Thunderbird is the best e-mail program for Windows users, and the portable version is the best version of Thunderbird.
On August 31st I explained why I think Thunderbird is the best client-side e-mail program for defensively thinking Windows users (see There is only one e-mail program). Earlier the same day I discussed my personal e-mail backup scheme (Backing up e-mail). Here I'll tie both these previous postings together.
To begin with, a portable application is one that does not need to be installed. The entire application exists in a single folder. It does not store anything in the Windows registry or a Windows system folder.
Typically, portable applications go hand in hand with flash/thumb/pen/USB drives, but this is not a requirement. You can run portable applications off your C drive or any internal hard disk partition. In fact, doing so makes them run faster.
While portability is the prominent, public, sexy feature, to me, being able to backup an application is just as important, if not more so. You can back up a portable application simply by copying a folder. It is impossible to back up a normally installed Windows application because pieces of it are scattered all over the place. To get around this, you're forced to do disk image backups, which are a big hassle.
The flip side, uninstalling, is another advantage of portable applications. You get rid of a portable application simply by deleting a folder. No fuss. No muss. In contrast, it can be next to impossible to erase all traces of a normally installed Windows application. If nothing else, it's very common for junk to be left in the registry after uninstalling.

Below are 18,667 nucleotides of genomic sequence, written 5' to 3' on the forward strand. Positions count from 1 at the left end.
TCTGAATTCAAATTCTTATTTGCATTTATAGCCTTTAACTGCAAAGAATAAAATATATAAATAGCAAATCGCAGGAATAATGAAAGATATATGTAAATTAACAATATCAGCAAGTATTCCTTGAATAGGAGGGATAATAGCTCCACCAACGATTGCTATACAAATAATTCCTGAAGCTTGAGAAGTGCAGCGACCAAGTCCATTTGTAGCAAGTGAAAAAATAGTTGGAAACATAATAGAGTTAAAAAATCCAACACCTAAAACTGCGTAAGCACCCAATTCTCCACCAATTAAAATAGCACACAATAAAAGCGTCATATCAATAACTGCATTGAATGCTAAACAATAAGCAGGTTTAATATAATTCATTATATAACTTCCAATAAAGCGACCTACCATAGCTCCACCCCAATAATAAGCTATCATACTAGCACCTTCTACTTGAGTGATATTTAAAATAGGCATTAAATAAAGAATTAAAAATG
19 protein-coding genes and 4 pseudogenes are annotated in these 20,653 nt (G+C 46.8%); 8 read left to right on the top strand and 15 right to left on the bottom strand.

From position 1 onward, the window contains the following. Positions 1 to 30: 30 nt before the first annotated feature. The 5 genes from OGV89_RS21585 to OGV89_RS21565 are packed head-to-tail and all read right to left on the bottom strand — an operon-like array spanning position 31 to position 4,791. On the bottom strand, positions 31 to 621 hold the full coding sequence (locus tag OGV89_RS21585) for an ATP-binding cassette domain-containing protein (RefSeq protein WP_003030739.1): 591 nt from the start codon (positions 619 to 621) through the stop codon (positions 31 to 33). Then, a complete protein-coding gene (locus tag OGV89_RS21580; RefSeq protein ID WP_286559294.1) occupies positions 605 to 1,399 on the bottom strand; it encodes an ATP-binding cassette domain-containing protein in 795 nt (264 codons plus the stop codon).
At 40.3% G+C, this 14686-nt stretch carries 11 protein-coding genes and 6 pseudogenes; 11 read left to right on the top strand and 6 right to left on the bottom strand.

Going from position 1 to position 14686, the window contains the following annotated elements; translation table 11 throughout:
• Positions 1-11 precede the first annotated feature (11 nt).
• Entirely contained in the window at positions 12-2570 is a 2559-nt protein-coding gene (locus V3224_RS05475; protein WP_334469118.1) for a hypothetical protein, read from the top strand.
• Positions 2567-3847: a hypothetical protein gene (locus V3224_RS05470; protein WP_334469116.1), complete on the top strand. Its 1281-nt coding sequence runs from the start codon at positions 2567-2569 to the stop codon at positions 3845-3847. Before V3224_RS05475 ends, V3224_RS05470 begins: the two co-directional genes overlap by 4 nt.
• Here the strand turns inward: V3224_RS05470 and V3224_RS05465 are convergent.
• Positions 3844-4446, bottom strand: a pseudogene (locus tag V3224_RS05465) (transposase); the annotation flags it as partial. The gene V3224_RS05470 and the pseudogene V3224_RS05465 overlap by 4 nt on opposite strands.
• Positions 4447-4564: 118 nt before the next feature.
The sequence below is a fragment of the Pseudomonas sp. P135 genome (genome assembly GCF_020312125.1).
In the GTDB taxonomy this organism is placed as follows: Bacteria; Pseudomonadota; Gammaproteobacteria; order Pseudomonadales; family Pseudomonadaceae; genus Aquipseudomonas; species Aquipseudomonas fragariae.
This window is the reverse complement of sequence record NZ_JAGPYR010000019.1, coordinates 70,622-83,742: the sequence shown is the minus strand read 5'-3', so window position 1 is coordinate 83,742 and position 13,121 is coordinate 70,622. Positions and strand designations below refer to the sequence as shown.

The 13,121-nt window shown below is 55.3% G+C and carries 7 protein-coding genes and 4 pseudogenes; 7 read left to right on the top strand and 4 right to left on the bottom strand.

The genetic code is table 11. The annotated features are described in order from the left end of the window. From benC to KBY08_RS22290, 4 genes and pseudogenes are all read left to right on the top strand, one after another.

A portable Windows application can either be created that way originally or the portability can be retrofitted onto it. John T. Haller makes portable versions of normally unportable open-source applications at www.portableapps.com. Like the original, the portable version is free.
If you use more than one computer, the advantages of portable applications that can be transported on flash drives is obvious. However, even if you only use a single computer, being able to simply and easily backup an application is reason enough to opt for a portable application. The simple backup of a portable e-mail program is especially important.